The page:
If you have been hanging around this blog for long enough, (nearly up to my 100th post!) you will have noticed a chocolate obsession hanging in the air. In case you missed anything, here are a few past recipes to inspire you over the weekend. Click on the links and you will be directed to the recipe.
I'd never actually heard of a Kitchen Tea before Mum told me we were throwing one for her god daughter, Lucy, who is getting married in December.
Now, I can most accurately describe a Kitchen Tea as a baby shower... for your newly-wed kitchen.
It's an afternoon spent sampling dainty little cakes, sipping tea from floral-patterned china cups (actually using saucers too!) and cooing over shiny new tea towels and salad bowls given as gifts for the marital kitchen.
It all felt gloriously Betty Draper, I'll take any chance to don a summer frock and some lipstick in the middle of the day and eat cupcakes for lunch.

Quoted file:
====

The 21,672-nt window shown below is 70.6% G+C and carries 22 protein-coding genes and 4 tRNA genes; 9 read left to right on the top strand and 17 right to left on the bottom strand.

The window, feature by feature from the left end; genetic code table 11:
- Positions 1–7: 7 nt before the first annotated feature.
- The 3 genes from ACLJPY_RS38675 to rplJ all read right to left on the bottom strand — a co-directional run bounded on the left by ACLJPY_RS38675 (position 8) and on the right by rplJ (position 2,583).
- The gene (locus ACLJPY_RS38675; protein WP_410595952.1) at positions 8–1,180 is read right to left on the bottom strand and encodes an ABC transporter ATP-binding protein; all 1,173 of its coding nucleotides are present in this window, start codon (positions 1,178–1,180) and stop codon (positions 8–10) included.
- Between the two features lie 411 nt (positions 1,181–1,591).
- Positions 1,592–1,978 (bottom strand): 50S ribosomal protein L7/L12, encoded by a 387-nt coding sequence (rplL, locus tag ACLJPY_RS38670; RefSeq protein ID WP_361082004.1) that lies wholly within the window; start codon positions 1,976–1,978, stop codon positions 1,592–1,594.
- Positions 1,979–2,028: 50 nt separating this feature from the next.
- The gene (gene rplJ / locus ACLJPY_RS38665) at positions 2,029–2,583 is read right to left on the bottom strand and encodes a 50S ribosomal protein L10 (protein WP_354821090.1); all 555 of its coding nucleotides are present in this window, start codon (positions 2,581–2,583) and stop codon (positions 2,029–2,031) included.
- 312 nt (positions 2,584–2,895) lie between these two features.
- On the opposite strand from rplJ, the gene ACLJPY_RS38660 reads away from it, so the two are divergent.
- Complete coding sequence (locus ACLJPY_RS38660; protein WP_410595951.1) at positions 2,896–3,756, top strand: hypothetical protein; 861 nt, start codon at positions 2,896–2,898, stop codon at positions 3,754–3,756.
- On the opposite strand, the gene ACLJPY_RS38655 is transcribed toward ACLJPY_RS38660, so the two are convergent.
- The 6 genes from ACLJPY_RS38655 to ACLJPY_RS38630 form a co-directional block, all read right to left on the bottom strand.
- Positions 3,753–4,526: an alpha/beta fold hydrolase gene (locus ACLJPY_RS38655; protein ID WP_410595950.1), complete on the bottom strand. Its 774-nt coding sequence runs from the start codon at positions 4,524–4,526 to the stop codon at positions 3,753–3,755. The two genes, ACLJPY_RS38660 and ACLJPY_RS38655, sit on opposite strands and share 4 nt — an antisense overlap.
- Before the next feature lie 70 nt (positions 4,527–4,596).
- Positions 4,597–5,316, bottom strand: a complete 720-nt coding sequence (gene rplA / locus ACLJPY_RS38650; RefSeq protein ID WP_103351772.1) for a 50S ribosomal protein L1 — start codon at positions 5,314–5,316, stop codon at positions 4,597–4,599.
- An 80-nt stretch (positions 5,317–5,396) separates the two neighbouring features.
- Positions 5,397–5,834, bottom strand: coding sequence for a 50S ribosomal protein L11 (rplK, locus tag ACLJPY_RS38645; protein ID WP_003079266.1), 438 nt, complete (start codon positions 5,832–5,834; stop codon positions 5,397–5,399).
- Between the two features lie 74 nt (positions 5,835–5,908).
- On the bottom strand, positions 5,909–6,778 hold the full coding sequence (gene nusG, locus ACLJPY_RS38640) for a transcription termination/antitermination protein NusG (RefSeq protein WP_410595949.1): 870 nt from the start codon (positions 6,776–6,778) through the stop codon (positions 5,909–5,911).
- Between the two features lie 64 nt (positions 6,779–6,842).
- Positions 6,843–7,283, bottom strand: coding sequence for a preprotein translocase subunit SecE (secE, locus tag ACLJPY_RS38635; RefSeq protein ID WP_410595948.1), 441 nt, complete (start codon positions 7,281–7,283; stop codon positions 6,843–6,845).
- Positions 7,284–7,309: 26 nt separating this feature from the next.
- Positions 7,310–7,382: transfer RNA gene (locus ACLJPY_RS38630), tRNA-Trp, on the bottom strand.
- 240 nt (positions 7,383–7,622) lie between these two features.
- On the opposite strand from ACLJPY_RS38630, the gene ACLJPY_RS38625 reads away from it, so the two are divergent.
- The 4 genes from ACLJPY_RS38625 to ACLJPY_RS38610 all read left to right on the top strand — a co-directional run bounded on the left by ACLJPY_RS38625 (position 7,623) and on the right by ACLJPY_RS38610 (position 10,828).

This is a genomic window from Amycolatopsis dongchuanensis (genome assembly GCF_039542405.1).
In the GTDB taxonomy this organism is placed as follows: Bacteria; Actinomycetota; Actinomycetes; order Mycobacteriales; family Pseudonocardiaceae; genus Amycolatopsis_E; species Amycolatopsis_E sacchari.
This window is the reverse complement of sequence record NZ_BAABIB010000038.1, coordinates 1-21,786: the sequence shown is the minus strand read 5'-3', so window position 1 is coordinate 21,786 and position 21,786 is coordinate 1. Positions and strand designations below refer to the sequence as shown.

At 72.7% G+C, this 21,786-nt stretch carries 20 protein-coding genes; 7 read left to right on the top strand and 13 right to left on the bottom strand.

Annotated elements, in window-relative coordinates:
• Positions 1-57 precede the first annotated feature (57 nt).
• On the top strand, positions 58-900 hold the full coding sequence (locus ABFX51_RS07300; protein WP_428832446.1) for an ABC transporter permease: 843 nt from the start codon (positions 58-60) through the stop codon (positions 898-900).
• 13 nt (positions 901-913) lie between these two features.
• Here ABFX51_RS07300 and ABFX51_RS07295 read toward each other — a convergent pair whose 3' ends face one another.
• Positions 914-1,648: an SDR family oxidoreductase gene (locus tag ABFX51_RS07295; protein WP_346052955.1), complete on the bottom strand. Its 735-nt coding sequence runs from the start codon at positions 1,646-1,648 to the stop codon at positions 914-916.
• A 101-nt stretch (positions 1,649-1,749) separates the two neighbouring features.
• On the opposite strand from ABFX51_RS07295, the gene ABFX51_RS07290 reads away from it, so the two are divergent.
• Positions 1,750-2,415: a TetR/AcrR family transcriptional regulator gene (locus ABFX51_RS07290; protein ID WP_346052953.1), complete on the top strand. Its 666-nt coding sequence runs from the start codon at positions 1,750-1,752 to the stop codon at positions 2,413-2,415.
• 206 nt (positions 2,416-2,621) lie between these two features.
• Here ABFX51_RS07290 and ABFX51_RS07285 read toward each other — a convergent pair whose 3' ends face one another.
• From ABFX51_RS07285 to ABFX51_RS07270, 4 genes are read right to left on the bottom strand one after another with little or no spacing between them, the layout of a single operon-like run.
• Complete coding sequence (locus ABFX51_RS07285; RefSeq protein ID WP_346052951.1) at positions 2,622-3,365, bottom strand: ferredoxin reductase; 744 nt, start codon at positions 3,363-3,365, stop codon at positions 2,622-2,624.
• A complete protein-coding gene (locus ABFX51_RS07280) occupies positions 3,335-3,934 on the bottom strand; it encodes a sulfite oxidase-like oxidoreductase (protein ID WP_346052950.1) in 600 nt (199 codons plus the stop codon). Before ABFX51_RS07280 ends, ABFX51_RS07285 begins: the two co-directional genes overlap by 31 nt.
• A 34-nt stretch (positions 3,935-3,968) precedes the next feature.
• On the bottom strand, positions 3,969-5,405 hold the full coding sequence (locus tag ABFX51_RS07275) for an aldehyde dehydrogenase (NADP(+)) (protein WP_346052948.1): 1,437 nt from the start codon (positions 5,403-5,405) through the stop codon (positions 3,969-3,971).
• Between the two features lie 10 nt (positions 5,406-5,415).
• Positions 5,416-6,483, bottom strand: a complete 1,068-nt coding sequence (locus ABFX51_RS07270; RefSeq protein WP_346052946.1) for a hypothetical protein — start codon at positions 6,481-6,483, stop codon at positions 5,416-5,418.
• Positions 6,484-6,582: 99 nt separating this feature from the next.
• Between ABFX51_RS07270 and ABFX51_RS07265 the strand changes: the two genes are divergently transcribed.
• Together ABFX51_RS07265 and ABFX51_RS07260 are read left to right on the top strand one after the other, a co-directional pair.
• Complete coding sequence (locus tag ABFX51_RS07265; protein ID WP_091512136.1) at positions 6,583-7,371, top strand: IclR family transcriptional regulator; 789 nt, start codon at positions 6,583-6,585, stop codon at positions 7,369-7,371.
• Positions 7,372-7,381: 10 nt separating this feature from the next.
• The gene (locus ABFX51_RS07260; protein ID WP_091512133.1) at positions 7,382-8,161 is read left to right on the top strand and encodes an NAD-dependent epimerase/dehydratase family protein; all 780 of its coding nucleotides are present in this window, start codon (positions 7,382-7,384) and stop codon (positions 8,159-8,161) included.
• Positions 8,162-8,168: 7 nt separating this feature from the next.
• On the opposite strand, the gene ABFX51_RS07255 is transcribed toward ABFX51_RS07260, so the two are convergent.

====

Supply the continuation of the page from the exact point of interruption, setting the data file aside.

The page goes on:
It was also a perfect opportunity to pry open Nigella Lawson's How to be a Domestic Goddess.
An occasion for dainty cakes calls for a dainty-minded woman, who sure as hell knows a thing or two about pretty little cakes that up the feminine factor. When Nigella breathes that 'for all floral and other artistic effects, darling, you need to start with a level base' I listen, just because she called me darling in her recipe description.
Even though Nigella makes the word gooseberry sound naughty, I have to praise her, for her fairy cakes were simple, light and luscious. Topped with a family cream cheese icing recipe and a fresh spring raspberry, they were the perfect afternoon tea indulgence (I'm starting to talk like her now too aren't I, soon I'll be plugging Twinings)